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  Anterograde and retrograde examination of prefronto-insular connections in the macaque monkey

Evrard, H. C., Price, J., & Logothetis, N. K. (2014). Anterograde and retrograde examination of prefronto-insular connections in the macaque monkey. Poster presented at 44th Annual Meeting of the Society for Neuroscience (Neuroscience 2014), Washington, DC, USA.

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Evrard, Henry C1, 2, Author              
Price, JL, Author
Logothetis, Nikos K1, 2, Author              
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1Department Physiology of Cognitive Processes, Max Planck Institute for Biological Cybernetics, Max Planck Society, ou_1497798              
2Max Planck Institute for Biological Cybernetics, Max Planck Society, ou_1497794              

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 Abstract: A recent cyto- and myelo-architectonic analysis demonstrated that the classical agranular, dysgranular and granular ‘sectors’ of the insular cortex in the macaque monkey are divided into consistent and sharply demarcated areas, most of which contain smaller subdivisions or modules (Evrard et al., J Comp Neurol, 2014, 522:64-97). This refined architectonic map readily suggests the existence of a matching modular organization of the connections and functions of the insula. Prior injections of anterograde or retrograde tracers in distinct areas of the orbital and medial ‘networks’ of the prefrontal cortex (OPFC and MPFC) in the macaque monkey labeled small discontinuous ‘patches’ of neurons (Saleem et al., J Comp Neurol, 2008, 506:659-93). In light of the new architectonic map, each of these patches could correspond to a distinct architectonic module. Here, we examined the modular distribution of neurons and axon terminals labeled in the insula with injections of anterograde and retrograde tracers in the distinct OPFC and MPFC network areas. Injections in OPFC areas labeled conspicuous patches of neurons or terminals in both agranular and dysgranular areas. The exact spatial location of each patch adequately matched the location of a distinct architectonic module and varied with the location of the injection site in OPFC. For example, injections in area 13m reproducibly labeled the modules ‘3’ and ‘5’ of the dorsal dysgranular area (Idd3 and Idd5) and the module ‘3’ of the mound dysgranular area (Idm3), whereas injections in area 11l labeled Idm2 and Idm3 as well as Idd4 but not Idd3 and Idd5. Similarly, injections in MPFC areas produced sparser labeling that variably involved Idm2, both modules of the ventral dysgranular area (Idv1 and Idv2), the dorsal and ventral posterior agranular areas (Iapd and Iapv), and the fundal agranular area (Ivfa). The present data demonstrate that each architectonic module recently identified in the macaque insula has distinct connections with distinct OPFC and MPFC areas. This supports the view that the fine architecture of the insula provides the basis for a modular integration of interoceptive and prefrontal activities. Together with the insulo-prefrontal connections, the examination of the connections of each insular module with the rest of the cerebral cortex and with subcortical nuclei will provide a significant insight in the functional organization of the primate insular cortex.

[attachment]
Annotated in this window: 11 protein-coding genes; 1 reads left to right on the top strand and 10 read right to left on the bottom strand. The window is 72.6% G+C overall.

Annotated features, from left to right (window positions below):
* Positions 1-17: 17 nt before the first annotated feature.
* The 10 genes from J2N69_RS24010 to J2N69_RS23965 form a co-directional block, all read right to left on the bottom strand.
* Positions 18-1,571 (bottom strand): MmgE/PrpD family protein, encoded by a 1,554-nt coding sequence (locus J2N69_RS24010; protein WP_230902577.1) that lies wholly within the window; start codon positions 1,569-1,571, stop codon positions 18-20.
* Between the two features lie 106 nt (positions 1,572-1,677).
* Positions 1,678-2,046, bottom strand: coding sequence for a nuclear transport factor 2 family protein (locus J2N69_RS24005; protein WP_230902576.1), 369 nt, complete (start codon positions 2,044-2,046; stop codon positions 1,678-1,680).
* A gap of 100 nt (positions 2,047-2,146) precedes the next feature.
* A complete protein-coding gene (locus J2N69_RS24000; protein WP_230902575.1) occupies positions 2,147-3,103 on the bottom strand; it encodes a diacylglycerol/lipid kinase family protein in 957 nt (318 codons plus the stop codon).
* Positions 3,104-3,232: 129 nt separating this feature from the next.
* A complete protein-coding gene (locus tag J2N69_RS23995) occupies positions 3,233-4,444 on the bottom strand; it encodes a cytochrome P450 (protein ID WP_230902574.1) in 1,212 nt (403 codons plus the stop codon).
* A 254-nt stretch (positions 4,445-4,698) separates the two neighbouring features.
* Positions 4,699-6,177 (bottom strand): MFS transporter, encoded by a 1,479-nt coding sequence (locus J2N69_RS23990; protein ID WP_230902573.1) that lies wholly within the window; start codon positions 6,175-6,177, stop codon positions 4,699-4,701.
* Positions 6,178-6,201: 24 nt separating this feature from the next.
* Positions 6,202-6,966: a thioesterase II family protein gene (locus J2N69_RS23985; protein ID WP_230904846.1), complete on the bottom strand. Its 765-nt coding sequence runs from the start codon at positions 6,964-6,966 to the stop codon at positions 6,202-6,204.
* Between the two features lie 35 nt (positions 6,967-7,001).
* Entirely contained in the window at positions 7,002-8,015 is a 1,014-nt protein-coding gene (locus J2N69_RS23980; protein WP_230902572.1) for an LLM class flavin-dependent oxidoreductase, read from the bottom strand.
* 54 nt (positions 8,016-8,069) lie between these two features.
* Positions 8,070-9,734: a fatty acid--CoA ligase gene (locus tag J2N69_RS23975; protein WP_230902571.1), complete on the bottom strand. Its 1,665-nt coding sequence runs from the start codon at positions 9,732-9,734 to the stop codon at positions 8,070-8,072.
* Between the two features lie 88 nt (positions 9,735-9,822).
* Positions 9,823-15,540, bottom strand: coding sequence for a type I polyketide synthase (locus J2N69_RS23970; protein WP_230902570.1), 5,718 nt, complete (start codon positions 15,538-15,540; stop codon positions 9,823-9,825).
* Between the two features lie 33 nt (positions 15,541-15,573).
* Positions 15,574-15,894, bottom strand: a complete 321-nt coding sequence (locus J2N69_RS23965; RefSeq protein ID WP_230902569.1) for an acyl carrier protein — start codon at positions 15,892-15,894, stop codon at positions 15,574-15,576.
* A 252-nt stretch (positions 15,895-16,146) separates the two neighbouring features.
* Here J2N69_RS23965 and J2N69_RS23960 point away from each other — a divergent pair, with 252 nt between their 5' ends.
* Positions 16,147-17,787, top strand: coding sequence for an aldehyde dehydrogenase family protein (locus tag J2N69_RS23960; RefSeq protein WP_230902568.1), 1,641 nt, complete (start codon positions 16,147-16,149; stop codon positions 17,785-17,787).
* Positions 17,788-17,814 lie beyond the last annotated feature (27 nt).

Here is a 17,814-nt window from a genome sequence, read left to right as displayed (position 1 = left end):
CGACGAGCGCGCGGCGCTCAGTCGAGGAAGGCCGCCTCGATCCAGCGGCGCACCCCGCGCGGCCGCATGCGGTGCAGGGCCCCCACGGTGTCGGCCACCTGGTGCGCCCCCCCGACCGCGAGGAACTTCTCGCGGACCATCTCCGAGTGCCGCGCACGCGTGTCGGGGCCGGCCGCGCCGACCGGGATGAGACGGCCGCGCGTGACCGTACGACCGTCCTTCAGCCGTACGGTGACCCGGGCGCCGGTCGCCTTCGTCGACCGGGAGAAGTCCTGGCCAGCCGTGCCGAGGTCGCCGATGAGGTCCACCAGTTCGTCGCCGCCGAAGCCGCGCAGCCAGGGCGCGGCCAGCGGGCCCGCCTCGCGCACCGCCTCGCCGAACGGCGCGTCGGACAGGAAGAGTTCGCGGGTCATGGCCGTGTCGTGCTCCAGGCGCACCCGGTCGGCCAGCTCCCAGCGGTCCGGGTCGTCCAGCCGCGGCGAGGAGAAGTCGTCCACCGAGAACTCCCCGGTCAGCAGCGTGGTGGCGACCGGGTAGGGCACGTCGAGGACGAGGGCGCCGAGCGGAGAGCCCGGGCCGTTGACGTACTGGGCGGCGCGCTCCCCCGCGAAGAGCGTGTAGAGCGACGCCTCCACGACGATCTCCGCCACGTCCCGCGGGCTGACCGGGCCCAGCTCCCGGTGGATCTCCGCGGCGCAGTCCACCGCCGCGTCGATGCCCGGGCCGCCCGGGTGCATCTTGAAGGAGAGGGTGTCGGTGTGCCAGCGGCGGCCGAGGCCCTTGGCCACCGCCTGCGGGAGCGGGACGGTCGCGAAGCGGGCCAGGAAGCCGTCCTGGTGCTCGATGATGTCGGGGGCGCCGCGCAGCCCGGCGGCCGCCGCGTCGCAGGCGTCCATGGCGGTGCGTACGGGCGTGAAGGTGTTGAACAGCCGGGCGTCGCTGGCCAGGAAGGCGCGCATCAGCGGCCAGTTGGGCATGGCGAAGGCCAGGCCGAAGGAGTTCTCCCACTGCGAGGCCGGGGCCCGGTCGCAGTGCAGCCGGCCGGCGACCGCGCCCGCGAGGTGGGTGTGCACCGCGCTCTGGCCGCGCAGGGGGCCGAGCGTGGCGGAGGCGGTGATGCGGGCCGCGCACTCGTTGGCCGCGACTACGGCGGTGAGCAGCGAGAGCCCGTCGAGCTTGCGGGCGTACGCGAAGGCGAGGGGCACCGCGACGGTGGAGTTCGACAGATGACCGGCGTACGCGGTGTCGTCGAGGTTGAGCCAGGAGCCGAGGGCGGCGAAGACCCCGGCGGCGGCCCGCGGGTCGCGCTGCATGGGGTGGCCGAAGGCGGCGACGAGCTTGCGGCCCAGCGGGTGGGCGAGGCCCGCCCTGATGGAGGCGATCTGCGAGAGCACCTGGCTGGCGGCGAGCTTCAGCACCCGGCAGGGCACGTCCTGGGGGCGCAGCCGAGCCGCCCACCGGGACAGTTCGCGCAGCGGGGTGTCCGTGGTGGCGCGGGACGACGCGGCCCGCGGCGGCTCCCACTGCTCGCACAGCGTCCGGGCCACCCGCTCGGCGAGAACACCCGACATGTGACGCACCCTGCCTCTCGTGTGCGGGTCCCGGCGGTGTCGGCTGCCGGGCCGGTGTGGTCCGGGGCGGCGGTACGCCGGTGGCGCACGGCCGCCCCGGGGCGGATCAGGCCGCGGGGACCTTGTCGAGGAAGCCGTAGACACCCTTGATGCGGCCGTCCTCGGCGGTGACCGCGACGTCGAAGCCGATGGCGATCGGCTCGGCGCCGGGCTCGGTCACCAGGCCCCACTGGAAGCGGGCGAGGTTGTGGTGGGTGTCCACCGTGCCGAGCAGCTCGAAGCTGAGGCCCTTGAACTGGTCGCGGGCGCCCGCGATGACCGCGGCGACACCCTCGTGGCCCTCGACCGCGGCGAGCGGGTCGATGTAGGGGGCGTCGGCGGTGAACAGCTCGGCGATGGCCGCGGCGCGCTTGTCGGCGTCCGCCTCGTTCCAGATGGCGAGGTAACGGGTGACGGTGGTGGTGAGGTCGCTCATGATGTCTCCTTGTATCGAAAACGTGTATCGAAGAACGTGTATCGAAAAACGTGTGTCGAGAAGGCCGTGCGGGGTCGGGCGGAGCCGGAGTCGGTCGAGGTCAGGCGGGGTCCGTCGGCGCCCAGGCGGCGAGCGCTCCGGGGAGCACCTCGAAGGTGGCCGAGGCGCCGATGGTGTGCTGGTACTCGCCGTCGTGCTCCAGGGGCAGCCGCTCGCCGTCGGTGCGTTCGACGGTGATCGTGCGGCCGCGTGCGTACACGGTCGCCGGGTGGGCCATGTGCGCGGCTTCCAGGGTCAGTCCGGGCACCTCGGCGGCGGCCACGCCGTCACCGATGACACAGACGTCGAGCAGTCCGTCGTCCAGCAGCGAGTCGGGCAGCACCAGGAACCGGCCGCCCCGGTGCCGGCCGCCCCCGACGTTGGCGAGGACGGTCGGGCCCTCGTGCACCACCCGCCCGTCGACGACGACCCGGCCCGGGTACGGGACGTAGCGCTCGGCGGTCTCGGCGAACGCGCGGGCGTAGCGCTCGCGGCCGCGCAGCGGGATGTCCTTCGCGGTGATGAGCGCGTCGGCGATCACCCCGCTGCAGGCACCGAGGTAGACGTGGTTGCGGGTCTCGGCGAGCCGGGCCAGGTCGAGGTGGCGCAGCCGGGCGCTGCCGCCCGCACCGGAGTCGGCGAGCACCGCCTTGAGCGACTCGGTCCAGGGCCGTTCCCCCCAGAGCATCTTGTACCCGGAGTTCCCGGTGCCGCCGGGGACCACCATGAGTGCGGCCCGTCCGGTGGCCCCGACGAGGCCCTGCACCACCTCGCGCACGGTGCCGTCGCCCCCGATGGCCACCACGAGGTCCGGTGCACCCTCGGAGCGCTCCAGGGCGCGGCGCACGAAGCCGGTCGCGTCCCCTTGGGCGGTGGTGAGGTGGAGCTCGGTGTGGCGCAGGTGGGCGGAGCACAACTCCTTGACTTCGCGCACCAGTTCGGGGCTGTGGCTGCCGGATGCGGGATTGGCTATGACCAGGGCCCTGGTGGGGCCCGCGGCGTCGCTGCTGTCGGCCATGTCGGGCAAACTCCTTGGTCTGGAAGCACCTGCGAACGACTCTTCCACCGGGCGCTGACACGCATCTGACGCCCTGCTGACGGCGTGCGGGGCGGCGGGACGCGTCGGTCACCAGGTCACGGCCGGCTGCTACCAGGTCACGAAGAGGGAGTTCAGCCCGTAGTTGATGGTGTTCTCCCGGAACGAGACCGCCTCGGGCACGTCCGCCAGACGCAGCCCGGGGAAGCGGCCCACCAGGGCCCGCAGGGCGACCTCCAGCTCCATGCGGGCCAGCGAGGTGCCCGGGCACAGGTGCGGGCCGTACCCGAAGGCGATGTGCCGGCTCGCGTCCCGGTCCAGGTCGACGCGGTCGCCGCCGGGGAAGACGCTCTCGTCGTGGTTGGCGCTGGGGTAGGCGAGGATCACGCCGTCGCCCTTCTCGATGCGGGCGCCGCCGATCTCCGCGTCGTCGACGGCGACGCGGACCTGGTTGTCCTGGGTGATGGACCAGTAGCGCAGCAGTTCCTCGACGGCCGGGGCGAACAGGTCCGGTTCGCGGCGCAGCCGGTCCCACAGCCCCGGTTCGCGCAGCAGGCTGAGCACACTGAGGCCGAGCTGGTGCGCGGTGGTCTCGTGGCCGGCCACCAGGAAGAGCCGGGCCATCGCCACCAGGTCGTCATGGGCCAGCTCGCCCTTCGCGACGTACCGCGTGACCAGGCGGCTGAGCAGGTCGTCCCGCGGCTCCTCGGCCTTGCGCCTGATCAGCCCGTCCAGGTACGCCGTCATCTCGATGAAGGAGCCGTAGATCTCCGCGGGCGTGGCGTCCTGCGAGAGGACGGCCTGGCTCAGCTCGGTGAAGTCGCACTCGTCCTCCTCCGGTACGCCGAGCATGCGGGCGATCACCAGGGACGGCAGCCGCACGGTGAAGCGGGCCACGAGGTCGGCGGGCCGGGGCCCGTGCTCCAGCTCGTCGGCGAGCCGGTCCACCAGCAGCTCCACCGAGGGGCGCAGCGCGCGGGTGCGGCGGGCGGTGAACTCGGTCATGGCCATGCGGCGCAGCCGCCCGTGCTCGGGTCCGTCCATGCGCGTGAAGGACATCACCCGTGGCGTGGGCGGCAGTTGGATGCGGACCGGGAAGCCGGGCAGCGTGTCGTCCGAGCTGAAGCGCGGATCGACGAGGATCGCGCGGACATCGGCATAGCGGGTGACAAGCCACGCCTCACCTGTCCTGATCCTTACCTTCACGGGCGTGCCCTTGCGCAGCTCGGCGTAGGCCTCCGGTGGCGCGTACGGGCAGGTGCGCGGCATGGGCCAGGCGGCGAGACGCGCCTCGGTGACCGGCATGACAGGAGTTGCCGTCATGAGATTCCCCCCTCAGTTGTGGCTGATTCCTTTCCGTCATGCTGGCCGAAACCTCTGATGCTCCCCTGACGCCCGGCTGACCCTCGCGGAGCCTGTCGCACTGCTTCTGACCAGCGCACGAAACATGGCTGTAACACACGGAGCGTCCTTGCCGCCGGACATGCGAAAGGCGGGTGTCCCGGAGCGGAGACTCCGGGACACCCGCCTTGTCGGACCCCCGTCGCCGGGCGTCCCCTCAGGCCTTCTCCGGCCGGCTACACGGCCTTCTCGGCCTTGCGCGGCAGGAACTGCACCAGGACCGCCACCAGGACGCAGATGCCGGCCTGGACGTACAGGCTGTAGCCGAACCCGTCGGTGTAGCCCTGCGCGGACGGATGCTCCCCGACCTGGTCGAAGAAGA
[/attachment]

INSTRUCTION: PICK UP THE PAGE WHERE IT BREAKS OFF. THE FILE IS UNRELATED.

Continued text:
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 Dates: 2014-11-17
 Publication Status: Published in print
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Title: 44th Annual Meeting of the Society for Neuroscience (Neuroscience 2014)
Place of Event: Washington, DC, USA
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Title: 44th Annual Meeting of the Society for Neuroscience (Neuroscience 2014)
Source Genre: Proceedings
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Pages: - Volume / Issue: - Sequence Number: 446.11 Start / End Page: - Identifier: -